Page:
During the new staff member’s tour of the building, you highlight the importance of ensuring that personal data is locked away. In each room, you keep a folder of important information relating to the children in that room, for example contact details of parents and details of any allergies or medical conditions. This personal data is always kept in a locked cupboard to ensure it is kept safe at all times.

You let the staff member know that if they notice that any personal data in the service is lost or compromised, they should let you know as soon as possible so that you, as the owner/manager can implement the Data Breach Procedure.

All staff members know that they can ask questions in relation to the service’s data protection policies or procedures at any stage.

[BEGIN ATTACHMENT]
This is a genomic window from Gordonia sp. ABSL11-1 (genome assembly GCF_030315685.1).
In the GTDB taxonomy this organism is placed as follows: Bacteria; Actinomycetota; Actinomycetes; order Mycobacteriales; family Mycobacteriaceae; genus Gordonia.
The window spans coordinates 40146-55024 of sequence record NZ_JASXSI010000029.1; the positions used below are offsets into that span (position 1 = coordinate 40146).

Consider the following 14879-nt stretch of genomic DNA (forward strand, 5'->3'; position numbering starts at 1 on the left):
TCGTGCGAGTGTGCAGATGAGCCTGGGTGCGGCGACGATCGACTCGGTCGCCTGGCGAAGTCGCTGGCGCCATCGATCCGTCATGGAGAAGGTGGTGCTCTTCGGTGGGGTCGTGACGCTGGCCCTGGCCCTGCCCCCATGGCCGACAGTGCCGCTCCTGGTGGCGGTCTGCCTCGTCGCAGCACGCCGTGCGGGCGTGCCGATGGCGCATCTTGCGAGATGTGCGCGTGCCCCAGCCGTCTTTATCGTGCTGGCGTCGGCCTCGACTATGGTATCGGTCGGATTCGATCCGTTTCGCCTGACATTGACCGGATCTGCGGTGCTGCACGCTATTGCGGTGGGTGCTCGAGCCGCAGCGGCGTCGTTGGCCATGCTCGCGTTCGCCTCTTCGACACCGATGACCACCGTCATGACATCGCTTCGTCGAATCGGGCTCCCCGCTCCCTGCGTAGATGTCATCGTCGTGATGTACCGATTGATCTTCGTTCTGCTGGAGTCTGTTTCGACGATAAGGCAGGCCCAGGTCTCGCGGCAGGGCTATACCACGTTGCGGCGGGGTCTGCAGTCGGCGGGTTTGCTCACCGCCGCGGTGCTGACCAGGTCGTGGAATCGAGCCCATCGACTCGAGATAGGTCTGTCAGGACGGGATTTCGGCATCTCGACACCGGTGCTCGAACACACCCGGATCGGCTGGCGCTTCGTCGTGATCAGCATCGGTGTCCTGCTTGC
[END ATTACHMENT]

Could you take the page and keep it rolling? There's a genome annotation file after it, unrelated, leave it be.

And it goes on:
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Communications with parents – 20 August 2018

Case Study: It’s September and the new term has just begun. As part of the Induction Pack for new children and parents, you have provided all policies and procedures relating to your service. This pack also includes all policies and procedures relating to the General Data Protection Regulation (“GDPR”). Over the summer, you spent some time brushing up on your obligations under GDPR. The Induction Pack includes the Data Protection Policy as well as the Privacy Notice for Parents. You downloaded these documents from Early Childhood Ireland’s website and amended them to ensure they were applicable to your service. You presented parents with your Privacy Notice, so they are informed about what personal data and sensitive personal data you collect about their child. The Privacy Notice informs them why you collect this data, who you share it with, where it is processed, how long you keep the data for and what their rights are in relation to the data. As part of the registration process, all parents have completed an up to date Child Record Form which includes a section on consents as you know that Consent is a key principle of GDPR.

In November, a parent approaches you and requests that you provide all information that you hold in relation to their child. You are unsure of what to do.